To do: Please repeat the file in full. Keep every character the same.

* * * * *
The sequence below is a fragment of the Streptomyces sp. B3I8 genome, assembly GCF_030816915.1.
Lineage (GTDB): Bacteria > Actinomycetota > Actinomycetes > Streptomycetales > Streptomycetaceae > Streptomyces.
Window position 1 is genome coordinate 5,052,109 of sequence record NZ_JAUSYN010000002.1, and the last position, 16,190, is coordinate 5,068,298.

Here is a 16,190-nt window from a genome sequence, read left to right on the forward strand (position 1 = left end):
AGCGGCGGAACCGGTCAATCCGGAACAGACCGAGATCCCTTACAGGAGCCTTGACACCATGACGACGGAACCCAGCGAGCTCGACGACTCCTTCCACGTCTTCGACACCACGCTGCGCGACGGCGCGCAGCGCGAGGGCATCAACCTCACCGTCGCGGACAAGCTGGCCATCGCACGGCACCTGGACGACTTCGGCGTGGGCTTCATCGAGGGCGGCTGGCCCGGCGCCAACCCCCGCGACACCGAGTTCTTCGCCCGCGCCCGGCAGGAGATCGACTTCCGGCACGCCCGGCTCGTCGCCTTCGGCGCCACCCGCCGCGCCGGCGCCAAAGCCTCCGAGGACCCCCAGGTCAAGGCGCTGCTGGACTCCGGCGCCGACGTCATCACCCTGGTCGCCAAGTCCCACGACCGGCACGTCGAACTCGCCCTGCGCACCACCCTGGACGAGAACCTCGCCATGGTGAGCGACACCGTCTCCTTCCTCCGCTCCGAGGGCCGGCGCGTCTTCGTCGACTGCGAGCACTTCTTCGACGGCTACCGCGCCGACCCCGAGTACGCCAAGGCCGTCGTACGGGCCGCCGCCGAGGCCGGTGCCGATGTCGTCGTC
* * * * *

The sequence below is a fragment of the Streptomyces sp. B3I8 genome, assembly GCF_030816915.1.
Lineage (GTDB): Bacteria > Actinomycetota > Actinomycetes > Streptomycetales > Streptomycetaceae > Streptomyces.
Window position 1 is genome coordinate 5,052,109 of sequence record NZ_JAUSYN010000002.1, and the last position, 16,190, is coordinate 5,068,298.

Here is a 16,190-nt window from a genome sequence, read left to right on the forward strand (position 1 = left end):
AGCGGCGGAACCGGTCAATCCGGAACAGACCGAGATCCCTTACAGGAGCCTTGACACCATGACGACGGAACCCAGCGAGCTCGACGACTCCTTCCACGTCTTCGACACCACGCTGCGCGACGGCGCGCAGCGCGAGGGCATCAACCTCACCGTCGCGGACAAGCTGGCCATCGCACGGCACCTGGACGACTTCGGCGTGGGCTTCATCGAGGGCGGCTGGCCCGGCGCCAACCCCCGCGACACCGAGTTCTTCGCCCGCGCCCGGCAGGAGATCGACTTCCGGCACGCCCGGCTCGTCGCCTTCGGCGCCACCCGCCGCGCCGGCGCCAAAGCCTCCGAGGACCCCCAGGTCAAGGCGCTGCTGGACTCCGGCGCCGACGTCATCACCCTGGTCGCCAAGTCCCACGACCGGCACGTCGAACTCGCCCTGCGCACCACCCTGGACGAGAACCTCGCCATGGTGAGCGACACCGTCTCCTTCCTCCGCTCCGAGGGCCGGCGCGTCTTCGTCGACTGCGAGCACTTCTTCGACGGCTACCGCGCCGACCCCGAGTACGCCAAGGCCGTCGTACGGGCCGCCGCCGAGGCCGGTGCCGATGTCGTCGTC